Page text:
#KilltheBill: A dialogue of disorder to preserve the right to protest
Dr Nick Cartwright, Senior Lecturer in Law at the University of Northampton, specialises in the law relating to National Security, Terrorism and the Rule of Law, as well as the relationship between equality and learning and teaching.
In this blog, Nick shares his perspective on the #KilltheBill movement, a response to the Police, Crime, Sentencing and Courts Bill, which is moving through Parliament, and includes major government proposals on crime and justice in England and Wales. Crucially, this Bill covers changes to the important right to protest.
“There seems to be a current obsession in the media, both social and mainstream, with working out who started what and where fault lies in last night’s violence between #KilltheBIll protestors and the police. Whilst for some this is important, for me it misses the crucial perspective that this is a response, an effect in a complex mesh of cause and effect that needs to be taken in context to be understood. For me, history and context are an essential part of the narrative when you look at the right to protest. It is this context that explains why a peaceful vigil and protests against a Bill attacking the democratic right to protest are met with a very different response from police than a march against public health requirements to wear a mask. The latter is tolerated, the former, intolerable.
Unprovoked violence is qualitatively different from a response to violence, even if that response is itself violent. The civil rights movement in the USA, the protests led by Nelson Mandela, or the recent #BlackLivesMatter demonstrations, cannot be fully understood separately from their respective contexts of state sanctioned lynching, apartheid, or the murder by police of George Floyd.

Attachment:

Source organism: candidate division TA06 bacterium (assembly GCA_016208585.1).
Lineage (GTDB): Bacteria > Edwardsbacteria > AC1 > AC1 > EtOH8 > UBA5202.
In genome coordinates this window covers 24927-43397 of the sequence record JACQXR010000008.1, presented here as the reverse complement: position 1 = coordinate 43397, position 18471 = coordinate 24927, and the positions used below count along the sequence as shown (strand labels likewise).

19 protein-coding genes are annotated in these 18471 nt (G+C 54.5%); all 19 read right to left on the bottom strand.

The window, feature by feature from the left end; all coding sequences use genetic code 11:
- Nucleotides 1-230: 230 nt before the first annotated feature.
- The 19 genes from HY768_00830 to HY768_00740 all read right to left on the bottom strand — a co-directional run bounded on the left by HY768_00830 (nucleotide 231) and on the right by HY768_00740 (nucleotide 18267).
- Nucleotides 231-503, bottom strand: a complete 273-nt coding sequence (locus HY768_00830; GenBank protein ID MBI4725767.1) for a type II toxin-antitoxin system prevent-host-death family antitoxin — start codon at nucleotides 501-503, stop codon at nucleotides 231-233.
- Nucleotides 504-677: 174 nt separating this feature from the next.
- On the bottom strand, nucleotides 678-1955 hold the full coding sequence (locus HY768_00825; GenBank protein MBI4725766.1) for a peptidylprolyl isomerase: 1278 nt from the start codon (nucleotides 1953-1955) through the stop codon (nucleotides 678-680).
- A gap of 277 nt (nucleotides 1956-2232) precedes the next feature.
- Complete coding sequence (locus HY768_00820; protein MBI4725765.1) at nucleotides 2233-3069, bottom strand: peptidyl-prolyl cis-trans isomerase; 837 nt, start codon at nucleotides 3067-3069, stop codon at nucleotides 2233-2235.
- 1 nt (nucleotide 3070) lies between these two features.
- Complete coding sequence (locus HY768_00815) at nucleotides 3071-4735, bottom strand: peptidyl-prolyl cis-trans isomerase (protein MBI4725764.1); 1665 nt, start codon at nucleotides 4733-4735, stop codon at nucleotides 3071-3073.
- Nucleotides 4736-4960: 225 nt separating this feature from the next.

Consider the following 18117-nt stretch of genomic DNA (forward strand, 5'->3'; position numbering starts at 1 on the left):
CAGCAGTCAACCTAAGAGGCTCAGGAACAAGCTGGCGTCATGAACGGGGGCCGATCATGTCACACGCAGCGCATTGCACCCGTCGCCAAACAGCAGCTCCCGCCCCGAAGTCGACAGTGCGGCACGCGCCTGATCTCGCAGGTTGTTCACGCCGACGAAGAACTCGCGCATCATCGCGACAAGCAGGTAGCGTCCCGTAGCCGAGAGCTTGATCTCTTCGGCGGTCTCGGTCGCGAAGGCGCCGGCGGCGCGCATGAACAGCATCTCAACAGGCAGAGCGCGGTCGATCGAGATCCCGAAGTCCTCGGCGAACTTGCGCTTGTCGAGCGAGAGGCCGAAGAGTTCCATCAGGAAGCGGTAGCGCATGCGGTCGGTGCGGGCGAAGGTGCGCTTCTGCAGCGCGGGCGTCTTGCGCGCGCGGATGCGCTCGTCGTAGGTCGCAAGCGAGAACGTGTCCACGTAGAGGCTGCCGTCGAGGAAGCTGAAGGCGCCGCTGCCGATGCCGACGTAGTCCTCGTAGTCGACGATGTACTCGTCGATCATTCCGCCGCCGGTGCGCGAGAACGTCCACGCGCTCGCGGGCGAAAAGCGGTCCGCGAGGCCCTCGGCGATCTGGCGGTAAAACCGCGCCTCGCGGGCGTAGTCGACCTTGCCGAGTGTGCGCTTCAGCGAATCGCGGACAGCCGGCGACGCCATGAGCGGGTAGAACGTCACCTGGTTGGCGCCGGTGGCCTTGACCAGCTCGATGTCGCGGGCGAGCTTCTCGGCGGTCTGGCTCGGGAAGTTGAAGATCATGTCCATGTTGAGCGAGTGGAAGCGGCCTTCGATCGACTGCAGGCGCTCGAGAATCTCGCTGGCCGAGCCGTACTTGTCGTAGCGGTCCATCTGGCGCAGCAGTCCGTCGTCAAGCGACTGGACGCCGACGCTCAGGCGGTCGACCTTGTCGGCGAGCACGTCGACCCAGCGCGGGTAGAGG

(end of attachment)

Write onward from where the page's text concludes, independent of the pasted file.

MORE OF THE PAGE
For me, the protests of 21 March in Bristol, where a crowd gathered outside Bridewell Police Station as a continuation of an initially peaceful protest, is a predictable and understandable response to a Bill that is an act of aggression against all marginalised groups, be they oppressed because of their gender, race, religion, political beliefs, or sexuality. Protestors were faced with those who have come to represent misogynistic and racial violence, who can be fairly described as institutionally racist, and who count amongst their number a misogynistic predator who has been charged with murder.
Predictable does not however mean inevitable. Had Cressida Dick not doubled down on the police violence against a peaceful vigil, had Priti Patel not continued to peddle racist hate speech, had our government put as much effort into policing the most vulnerable as they did into policing a statue of Winston Churchill perhaps things would have turned out differently.
In a democracy there will always be those who seek to speak truth to power, we may not agree with them, but history tells us we should not silence them. They will speak and they will speak in whatever language those in power choose to have the conversation in. In this instance the State, has chosen to close all avenues of communication, and the Bill will close them even further and speak only in violence. Without proper dialogue, the language of violence is inevitable.
We have to ask then is this result of a ‘broken’ system? But to describe it as broken is to again fail to recognise both history and context. The criminal justice system is working exactly as it should, it is just that it is again exposed for what it is. It is a system that was designed and built to protect the property and interests of materially wealthy, white, male powerholders. Capitalism, patriarchy, and racism are not then aberrations within an otherwise functioning system, they are the ideology the system is both based in and working to protect – for the police to challenge these ideologies would be to challenge their very purpose.”